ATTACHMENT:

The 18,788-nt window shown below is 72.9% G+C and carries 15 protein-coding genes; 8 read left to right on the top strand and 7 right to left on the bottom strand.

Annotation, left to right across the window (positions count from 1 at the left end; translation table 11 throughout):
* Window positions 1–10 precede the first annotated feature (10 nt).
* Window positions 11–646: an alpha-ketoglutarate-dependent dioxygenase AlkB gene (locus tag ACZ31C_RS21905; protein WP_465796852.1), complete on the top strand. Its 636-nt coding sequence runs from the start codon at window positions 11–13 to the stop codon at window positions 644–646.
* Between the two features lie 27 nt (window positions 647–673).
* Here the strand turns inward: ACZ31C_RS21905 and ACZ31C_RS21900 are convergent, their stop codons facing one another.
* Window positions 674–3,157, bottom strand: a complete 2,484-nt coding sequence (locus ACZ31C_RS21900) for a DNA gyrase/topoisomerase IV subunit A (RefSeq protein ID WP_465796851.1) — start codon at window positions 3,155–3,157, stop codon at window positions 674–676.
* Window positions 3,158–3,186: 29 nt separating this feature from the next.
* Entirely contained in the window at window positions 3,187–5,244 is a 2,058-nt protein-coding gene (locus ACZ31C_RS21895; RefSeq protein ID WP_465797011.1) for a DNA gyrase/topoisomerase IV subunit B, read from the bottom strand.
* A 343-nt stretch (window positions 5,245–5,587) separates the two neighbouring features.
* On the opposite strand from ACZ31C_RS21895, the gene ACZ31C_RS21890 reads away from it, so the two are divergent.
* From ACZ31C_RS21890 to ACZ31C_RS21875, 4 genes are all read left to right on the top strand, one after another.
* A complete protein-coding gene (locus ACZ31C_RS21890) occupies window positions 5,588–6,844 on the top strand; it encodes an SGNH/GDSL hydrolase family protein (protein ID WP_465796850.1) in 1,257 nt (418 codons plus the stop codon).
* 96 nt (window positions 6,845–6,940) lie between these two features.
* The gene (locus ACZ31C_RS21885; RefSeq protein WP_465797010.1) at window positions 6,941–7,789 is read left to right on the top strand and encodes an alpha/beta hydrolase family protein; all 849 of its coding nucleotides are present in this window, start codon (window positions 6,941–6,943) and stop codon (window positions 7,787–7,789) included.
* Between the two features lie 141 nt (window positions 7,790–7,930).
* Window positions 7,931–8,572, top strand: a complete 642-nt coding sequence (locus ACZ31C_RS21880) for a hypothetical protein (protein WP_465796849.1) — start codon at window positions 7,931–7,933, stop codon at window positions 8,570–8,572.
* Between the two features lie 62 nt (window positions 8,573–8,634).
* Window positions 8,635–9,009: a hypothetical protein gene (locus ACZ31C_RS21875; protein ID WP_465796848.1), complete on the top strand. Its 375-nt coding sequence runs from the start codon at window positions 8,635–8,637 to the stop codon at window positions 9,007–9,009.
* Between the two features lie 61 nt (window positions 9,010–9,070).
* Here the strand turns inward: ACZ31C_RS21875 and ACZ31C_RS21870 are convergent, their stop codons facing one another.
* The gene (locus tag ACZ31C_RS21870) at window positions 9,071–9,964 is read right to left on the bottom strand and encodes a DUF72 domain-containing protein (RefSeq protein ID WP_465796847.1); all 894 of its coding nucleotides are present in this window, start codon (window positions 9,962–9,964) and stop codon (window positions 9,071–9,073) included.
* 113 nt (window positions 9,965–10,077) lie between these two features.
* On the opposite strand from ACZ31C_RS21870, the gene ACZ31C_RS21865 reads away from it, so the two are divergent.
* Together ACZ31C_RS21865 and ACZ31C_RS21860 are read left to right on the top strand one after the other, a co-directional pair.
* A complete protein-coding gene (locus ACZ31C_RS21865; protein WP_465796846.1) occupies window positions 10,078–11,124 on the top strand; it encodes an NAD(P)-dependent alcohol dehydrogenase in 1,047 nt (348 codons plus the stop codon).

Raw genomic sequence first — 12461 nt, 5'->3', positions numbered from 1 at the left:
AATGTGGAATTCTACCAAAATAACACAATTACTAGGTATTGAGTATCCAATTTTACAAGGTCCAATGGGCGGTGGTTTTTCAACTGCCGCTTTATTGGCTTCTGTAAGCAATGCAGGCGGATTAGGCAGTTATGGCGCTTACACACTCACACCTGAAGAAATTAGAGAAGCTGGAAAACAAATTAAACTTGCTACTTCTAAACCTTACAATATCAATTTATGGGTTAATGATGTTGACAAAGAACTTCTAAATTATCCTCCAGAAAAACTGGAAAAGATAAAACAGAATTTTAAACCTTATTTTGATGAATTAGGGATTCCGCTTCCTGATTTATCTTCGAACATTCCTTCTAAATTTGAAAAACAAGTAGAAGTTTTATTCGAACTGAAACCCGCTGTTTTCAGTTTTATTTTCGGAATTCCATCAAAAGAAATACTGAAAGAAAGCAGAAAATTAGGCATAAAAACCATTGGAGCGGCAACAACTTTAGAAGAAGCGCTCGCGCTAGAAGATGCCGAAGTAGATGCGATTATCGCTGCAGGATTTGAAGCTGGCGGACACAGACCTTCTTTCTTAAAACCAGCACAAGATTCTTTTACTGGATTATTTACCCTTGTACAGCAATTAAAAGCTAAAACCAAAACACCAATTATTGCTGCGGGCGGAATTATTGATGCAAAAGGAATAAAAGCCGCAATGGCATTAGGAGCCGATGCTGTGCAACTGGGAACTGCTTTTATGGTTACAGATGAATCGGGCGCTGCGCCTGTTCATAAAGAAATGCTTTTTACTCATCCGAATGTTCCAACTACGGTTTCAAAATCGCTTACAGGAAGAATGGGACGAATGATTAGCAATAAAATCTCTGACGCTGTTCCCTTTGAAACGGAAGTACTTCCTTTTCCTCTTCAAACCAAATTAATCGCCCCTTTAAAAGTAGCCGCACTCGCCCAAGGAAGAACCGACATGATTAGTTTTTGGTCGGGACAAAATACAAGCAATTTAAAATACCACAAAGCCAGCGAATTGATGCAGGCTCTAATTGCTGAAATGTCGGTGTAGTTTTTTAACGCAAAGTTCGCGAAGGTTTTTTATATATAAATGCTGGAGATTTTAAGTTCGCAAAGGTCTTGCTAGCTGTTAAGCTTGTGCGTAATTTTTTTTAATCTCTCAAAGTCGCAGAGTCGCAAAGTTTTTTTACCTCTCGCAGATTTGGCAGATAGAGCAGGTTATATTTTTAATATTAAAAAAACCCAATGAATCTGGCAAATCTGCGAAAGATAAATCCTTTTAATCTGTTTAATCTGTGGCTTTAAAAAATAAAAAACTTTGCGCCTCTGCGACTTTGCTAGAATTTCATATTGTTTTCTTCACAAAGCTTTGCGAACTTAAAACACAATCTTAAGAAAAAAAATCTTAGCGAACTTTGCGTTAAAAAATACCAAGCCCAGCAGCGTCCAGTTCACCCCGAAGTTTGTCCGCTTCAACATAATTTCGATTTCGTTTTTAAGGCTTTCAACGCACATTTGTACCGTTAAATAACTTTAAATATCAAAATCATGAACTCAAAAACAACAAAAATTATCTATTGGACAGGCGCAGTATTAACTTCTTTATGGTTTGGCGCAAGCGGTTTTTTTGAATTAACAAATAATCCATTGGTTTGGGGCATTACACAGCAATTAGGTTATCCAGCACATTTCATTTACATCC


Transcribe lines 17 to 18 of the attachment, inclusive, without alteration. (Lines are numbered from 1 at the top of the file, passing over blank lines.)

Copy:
* Window positions 7,931–8,572, top strand: a complete 642-nt coding sequence (locus ACZ31C_RS21880) for a hypothetical protein (protein WP_465796849.1) — start codon at window positions 7,931–7,933, stop codon at window positions 8,570–8,572.
* Between the two features lie 62 nt (window positions 8,573–8,634).